TAKEAWAY: Living in a condo can be almost-maintenance free, but the trade-off is the cost of someone else doing the maintenance and living within the restrictions/rules.

federal judge orders serial ada plaintiffs to show standing to sue in 9 ada cases

The post on Wednesday 5/18/2022 told us a federal judge ordered serial ADA plaintiffs to show standing to sue in 9 ADA cases. This is in in San Francisco, but of course the ADA is federal law and applies everywhere. Here the judge ordered three disabled plaintiffs to prove they are entitled to bring their lawsuits. The ADA requires that a plaintiff genuinely expects to return to the place where they experienced discrimination. This weeds out testers, those who go around and try to find violations and sue just to collect a settlement fee. The order also involves the lawyers – why is noted in the post. Two of the three disabled plaintiffs identified in the multiple orders use wheelchairs for mobility and are frequent ADA litigators in the court. One filed 509 lawsuits and the other, who has alleged ADA violations by restaurants, auto repair shops, hair salons, liquor stores and even a welding shop … see the post. And what did the defendants say about the allegations? See the post. That plaintiff attracted media attention after he was indicted in May 2019. The post mentions why he was indicted. His suits allege that he physically visited the location of almost every one of the defendants he has sued, and in each case where he did, he personally encountered barriers to accessibility, and more as in the post. And why are the judge’s order important? Because the plaintiffs seek an injunction, so they must not only demonstrate injury by actions of the defendant but also that there is a real and immediate risk of harm in the future if the injunction is not issued. Why do the lawyers think the suits/arguments against their clients and them were filed? See the post.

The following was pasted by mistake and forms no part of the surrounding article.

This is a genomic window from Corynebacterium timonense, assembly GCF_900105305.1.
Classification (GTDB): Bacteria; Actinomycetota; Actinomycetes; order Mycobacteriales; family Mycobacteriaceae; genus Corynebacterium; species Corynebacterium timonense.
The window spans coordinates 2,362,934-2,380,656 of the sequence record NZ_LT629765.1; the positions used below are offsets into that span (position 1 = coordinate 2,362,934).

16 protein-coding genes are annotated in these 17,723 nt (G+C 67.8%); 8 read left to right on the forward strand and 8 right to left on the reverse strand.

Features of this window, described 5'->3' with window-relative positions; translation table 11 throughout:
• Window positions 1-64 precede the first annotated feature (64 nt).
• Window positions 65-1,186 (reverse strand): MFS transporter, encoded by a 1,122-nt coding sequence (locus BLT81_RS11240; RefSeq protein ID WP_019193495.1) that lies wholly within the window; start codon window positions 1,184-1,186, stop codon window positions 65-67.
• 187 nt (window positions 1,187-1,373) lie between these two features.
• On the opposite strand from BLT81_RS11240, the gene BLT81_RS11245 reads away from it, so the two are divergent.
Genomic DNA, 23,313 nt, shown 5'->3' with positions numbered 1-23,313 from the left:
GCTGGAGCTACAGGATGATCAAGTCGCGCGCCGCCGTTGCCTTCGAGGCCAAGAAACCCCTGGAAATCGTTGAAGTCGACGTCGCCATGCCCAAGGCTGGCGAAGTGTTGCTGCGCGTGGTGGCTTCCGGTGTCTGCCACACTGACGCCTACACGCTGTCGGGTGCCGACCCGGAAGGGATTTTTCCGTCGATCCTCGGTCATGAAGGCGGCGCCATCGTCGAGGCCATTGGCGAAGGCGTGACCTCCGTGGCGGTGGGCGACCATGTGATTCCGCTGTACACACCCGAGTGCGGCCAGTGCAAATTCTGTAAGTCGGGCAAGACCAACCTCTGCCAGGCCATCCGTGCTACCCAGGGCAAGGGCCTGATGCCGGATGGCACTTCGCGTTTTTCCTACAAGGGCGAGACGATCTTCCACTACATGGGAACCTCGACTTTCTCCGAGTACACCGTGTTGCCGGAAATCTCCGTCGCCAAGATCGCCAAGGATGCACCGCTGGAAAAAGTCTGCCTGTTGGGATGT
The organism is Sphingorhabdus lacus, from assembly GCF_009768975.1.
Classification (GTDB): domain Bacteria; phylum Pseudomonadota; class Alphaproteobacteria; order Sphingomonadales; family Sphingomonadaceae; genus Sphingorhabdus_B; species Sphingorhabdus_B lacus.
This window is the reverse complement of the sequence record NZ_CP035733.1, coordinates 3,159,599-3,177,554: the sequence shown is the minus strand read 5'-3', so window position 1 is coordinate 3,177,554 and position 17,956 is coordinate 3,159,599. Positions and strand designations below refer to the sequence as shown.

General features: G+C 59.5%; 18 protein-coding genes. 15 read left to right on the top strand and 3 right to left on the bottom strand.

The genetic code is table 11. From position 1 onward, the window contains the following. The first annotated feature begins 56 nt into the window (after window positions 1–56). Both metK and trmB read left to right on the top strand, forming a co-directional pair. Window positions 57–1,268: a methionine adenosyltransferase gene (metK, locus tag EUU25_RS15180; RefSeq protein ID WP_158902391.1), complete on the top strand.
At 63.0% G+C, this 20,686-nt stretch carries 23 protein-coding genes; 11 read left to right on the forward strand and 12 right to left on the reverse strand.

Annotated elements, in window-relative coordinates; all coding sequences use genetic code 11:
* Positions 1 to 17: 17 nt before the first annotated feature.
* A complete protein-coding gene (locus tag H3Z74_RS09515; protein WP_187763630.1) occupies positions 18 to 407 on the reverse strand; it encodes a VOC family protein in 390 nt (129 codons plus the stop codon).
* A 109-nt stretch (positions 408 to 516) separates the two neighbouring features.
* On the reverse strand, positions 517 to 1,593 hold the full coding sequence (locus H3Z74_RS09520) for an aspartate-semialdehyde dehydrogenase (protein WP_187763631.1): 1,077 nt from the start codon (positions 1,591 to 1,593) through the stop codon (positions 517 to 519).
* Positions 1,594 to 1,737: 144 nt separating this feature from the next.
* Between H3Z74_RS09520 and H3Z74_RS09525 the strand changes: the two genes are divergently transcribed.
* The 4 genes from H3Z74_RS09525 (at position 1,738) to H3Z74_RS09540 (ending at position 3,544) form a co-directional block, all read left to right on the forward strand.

TAKEAWAY: Before a court can make any decisions in a suit, it must have the authority to do so; that means any prerequisites must be met. Get legal assistance to bring or defend a suit.

the 5 factors every successful diversity, equity & inclusion (DEI) policy should have

The post on Thursday 5/19/2022 was about the 5 factors every successful diversity, equity and inclusion (DEI) policy should have. SMART goals. Each letter stands for something: specific, measurable, and the other 3 noted in the post. And then encourage employees to speak up about each of the 5 goals. Discuss. Engage. How to do that is in the post.

TAKEAWAY: Ensuring that the workforce reflects the works is important – but doing it legally is imperative.

condo/hoas can ban political signs but lots of steps must be considered

The post on Friday 5/20/2022 noted condos/HOAs can ban political signs but lots of steps must be considered. First, the restriction (whether a rule adopted by the Board or an amendment to the Declaration adopted by the owners) needs to provide what type of signs are prohibited. Are there details as noted in the post? Second, realize that trying to specify the type of content that is restricted to “political” may be problematic. There might not be consensus on what “political” means – see the post for examples of the discord. One option, perhaps the best, would be to restrict all signs, regardless of content. Why? See the post. Alternatively, allowing political signs for a limited period of time prior to the election and requiring all political signs to be removed within a limited time frame after election day might be an easier alternative than attempting to ban political signs altogether. That option would work similarly to restrictions many associations have for holiday decorations.

TAKEAWAY: Before putting in place any new or revised restrictions, Boards or owners should check with a community association lawyer to ensure legality.

employee fired near retirement claims age discirmination while company says misconduct; what did court say?

Finally, in the post yesterday 5/21/2022 we saw that employee fired near retirement claims age discrimination while company says misconduct. And what did the court say? Johnny Sims-Madison worked as a material handler for Dana Commercial Vehicle Manufacturing. For several years, employees had been filing complaints about Sims-Madison including that she spoke to them in a disrespectful manner and more as noted in the post. Management disciplined Sims-Madison but complaints continued. During one conversation HR had with Sims-Madison to discuss a suspension for the behavior, Sims-Madison revealed she planned on retiring in a few months. A final warning about her behavior was given to Sims-Madison. When it didn’t improve, she was fired. And then she sued for age discrimi-nation, claiming the employer only terminated her because she told them of her plans to retire soon. But on appeal the federal appellate court ruled in favor of the company. The basis of the ruling is explained in the post – and provides a bit of a roadmap for employers.

TAKEAWAY: document misconduct and have a solid, nondiscriminatory reason for terminations — particularly when the employee in question belongs to a protected class. And be careful if